What books did you like to read when you were a kid? Do those books influence your writing?

I actually didn’t read a ton of different books as a kid! We didn’t have many at home (the ones we did, I read a million times though), and I went to a tiny private school without a library. Once a week we trekked to the public library, but I tended to borrow the same books over and over again because it was overwhelming and unfortunately, no one was feeding us a list of books to try. The ones that stick with me the most are the few read aloud by parents and teachers: Narnia and Little House. Once I got to middle school, I found my “thing.” The Babysitter’s Club was EVERYTHING. I’m not sure how much my childhood reading influences my writing other than my desire to create a world that makes readers want to melt right into it, just as every good book does.

What are you working on now? 

Oh, lordy. A beast of a book that I think is trying to murder me? I sort of determined that before I started to write some of the more contemporary tales I’ve got swimming in my head, I wanted to cap off my animal characters, at least for a bit. This one is more of a gothic fantasy that jumps back and forth in time and has a missing prince, an unlikely hero of a girl, and magic, some of which has brought a few stuffed animals to life. If you don’t hear from me for a while, you know the book has succeeded in its diabolical murder plan.

What person, place or experience has most impacted your writing life?

Pitch Wars! Definitely. Being edited and mentored (by the brave Cindy Balwin and Amanda Rawson Hill–the best!) at that level of skill gave me an education that’s hard to get from craft books. You don’t know where your blind spots are until you’ve got a few pros pointing them out.

How long was your road to publishing and what happened along the way?

Long. I’d determined NOT to be a writer in college. I managed to avoid every creative writing course offered . . . and I have an English degree. It was too scary. I should’ve realized that the things you run from generally come looking for you in time. I stayed home with my kids, and when I got to the point where I needed to rethink careers, writing kept niggling the back of my mind. I tried to shut it up for a good eight years, even while researching everything about the business, the craft, writing in multiple genres, reading all the children’s books I never did as a kid, and querying picture books. The first novel I finished (there were many others I didn’t) was my Pitch Wars novel. And the rest is history. It was about ten years from start to seeing my book on shelves.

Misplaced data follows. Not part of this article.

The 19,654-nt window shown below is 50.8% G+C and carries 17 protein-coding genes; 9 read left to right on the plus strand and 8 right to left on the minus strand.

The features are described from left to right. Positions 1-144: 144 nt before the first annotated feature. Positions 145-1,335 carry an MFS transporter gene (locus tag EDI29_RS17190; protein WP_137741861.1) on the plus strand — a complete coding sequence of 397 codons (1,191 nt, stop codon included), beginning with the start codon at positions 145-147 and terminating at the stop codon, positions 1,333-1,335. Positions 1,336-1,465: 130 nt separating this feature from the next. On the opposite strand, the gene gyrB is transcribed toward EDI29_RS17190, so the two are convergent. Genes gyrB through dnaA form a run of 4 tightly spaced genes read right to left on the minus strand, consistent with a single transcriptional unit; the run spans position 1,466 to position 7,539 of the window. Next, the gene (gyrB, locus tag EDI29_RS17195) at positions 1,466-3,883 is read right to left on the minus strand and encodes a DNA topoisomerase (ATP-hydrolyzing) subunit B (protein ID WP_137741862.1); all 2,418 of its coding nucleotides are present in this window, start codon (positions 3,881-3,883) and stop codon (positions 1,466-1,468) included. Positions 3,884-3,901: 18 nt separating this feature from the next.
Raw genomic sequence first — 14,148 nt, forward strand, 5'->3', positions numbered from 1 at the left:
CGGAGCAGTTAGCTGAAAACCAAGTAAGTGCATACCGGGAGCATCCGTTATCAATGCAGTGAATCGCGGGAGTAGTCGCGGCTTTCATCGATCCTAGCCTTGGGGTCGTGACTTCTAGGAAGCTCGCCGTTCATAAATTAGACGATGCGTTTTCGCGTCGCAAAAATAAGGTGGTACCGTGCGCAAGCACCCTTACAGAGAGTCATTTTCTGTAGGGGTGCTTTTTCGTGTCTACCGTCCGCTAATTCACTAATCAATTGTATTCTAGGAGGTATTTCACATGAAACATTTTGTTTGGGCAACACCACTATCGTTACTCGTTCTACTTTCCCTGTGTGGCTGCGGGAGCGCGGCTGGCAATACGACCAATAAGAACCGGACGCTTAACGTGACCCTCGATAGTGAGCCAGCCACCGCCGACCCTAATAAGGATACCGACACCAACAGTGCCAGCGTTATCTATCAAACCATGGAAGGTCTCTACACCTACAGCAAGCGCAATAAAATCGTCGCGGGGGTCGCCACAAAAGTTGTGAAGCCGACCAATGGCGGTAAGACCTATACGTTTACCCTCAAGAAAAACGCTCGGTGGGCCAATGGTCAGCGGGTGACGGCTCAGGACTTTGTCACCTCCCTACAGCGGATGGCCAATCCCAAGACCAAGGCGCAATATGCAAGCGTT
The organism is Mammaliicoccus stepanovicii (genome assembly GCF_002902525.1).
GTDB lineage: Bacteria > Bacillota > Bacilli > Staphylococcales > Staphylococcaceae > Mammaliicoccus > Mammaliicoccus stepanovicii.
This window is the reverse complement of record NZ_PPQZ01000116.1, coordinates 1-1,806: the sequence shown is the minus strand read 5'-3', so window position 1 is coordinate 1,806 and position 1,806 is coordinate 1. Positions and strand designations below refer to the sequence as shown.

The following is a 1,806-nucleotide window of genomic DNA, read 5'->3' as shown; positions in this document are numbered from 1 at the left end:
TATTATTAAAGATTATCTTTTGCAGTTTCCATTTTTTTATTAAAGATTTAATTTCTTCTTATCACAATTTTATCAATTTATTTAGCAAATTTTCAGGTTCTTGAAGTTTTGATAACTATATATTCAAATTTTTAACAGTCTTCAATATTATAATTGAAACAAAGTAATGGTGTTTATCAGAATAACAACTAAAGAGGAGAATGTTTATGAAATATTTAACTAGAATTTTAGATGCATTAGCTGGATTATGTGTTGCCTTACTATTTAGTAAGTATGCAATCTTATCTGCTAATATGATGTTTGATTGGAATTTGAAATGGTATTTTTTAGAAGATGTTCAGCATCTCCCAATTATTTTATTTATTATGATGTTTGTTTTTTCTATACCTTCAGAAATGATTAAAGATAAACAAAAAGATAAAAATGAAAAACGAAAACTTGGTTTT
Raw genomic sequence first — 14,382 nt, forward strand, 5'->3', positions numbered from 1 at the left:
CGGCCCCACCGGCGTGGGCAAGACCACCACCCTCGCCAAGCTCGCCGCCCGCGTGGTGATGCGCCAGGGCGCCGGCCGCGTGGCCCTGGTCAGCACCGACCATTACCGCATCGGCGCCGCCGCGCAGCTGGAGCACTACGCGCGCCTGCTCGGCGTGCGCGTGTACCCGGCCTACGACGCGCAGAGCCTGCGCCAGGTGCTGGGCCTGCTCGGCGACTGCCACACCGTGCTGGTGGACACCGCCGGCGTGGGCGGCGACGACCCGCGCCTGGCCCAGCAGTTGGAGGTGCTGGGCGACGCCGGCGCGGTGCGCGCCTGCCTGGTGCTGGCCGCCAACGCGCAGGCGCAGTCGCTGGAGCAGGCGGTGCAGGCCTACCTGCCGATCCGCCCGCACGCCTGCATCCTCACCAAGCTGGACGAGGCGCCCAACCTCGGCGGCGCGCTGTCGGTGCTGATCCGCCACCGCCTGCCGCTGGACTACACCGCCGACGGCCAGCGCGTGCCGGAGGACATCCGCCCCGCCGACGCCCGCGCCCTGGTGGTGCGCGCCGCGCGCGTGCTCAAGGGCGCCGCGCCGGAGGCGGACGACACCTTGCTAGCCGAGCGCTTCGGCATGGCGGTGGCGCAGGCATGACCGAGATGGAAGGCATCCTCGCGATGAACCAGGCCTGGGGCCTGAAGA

What advice do you have for aspiring authors?

This can change on any given day, but one thing I’m currently reminding myself is that while I am a writer, being a writer isn’t the total of me. There’s something about this business that can suck the soul from your chest at every stage–published or not. There’s always a height you haven’t reached, a book you haven’t written, meaning you haven’t found in it. Everytime you sit down to write, take off that weighty backpack of fear, guilt, pressure, and comparison, and give it a good kick. Write for the pleasure of writing. That pleasure will find its way into your work. That pleasure will attract people’s notice. And don’t neglect a good walk.

Everybody has a comfort food they turn to when they are feeling down or need an emotional hug. Do you have a comfort book?

When I need to be reminded of the beauty and importance of a good story, or when I just need to sigh and look with wonder on the world, I will always pick up a Kate DiCamillo book. She’s a master.

Thank you for spending time with us at the MUF Files. It has been great getting to know you. I loved The Hedgehog of Oz and hope more adventures are coming our way.  

To learn more about Cory Leonardo, please visit her website.